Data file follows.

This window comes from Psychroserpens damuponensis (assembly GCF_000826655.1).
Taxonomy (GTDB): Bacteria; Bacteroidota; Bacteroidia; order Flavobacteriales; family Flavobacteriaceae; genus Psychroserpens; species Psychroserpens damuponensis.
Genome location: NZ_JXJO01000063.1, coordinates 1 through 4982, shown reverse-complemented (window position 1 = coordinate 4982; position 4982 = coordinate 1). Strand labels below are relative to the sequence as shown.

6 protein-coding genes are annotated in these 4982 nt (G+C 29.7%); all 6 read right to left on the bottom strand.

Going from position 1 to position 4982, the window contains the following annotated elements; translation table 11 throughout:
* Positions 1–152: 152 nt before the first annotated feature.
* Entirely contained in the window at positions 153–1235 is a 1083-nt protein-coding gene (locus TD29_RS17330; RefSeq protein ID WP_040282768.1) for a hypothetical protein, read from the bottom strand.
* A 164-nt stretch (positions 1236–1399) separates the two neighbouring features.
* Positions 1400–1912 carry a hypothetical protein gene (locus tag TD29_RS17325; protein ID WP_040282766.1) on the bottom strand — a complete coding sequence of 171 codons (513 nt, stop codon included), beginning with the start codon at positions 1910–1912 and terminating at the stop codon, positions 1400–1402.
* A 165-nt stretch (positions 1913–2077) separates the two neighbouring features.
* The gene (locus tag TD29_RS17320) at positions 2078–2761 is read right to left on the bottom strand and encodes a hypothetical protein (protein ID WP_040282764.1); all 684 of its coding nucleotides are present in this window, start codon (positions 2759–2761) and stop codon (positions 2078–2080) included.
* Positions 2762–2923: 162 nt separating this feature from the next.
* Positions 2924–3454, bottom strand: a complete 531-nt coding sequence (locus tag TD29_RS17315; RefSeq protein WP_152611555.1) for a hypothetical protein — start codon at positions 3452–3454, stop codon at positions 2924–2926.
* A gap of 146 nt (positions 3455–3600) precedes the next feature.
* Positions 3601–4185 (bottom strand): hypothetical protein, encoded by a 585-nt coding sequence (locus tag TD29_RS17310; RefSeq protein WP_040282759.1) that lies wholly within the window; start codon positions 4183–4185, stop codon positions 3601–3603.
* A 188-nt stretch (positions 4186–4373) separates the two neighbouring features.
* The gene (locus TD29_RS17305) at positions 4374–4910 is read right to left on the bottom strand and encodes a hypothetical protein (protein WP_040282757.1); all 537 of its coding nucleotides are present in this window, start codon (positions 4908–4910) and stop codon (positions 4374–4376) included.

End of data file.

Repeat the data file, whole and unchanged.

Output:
This window comes from Psychroserpens damuponensis (assembly GCF_000826655.1).
Taxonomy (GTDB): Bacteria; Bacteroidota; Bacteroidia; order Flavobacteriales; family Flavobacteriaceae; genus Psychroserpens; species Psychroserpens damuponensis.
Genome location: NZ_JXJO01000063.1, coordinates 1 through 4982, shown reverse-complemented (window position 1 = coordinate 4982; position 4982 = coordinate 1). Strand labels below are relative to the sequence as shown.

6 protein-coding genes are annotated in these 4982 nt (G+C 29.7%); all 6 read right to left on the bottom strand.

Going from position 1 to position 4982, the window contains the following annotated elements; translation table 11 throughout:
* Positions 1–152: 152 nt before the first annotated feature.
* Entirely contained in the window at positions 153–1235 is a 1083-nt protein-coding gene (locus TD29_RS17330; RefSeq protein ID WP_040282768.1) for a hypothetical protein, read from the bottom strand.
* A 164-nt stretch (positions 1236–1399) separates the two neighbouring features.
* Positions 1400–1912 carry a hypothetical protein gene (locus tag TD29_RS17325; protein ID WP_040282766.1) on the bottom strand — a complete coding sequence of 171 codons (513 nt, stop codon included), beginning with the start codon at positions 1910–1912 and terminating at the stop codon, positions 1400–1402.
* A 165-nt stretch (positions 1913–2077) separates the two neighbouring features.
* The gene (locus tag TD29_RS17320) at positions 2078–2761 is read right to left on the bottom strand and encodes a hypothetical protein (protein ID WP_040282764.1); all 684 of its coding nucleotides are present in this window, start codon (positions 2759–2761) and stop codon (positions 2078–2080) included.
* Positions 2762–2923: 162 nt separating this feature from the next.
* Positions 2924–3454, bottom strand: a complete 531-nt coding sequence (locus tag TD29_RS17315; RefSeq protein WP_152611555.1) for a hypothetical protein — start codon at positions 3452–3454, stop codon at positions 2924–2926.
* A gap of 146 nt (positions 3455–3600) precedes the next feature.
* Positions 3601–4185 (bottom strand): hypothetical protein, encoded by a 585-nt coding sequence (locus tag TD29_RS17310; RefSeq protein WP_040282759.1) that lies wholly within the window; start codon positions 4183–4185, stop codon positions 3601–3603.
* A 188-nt stretch (positions 4186–4373) separates the two neighbouring features.
* The gene (locus TD29_RS17305) at positions 4374–4910 is read right to left on the bottom strand and encodes a hypothetical protein (protein WP_040282757.1); all 537 of its coding nucleotides are present in this window, start codon (positions 4908–4910) and stop codon (positions 4374–4376) included.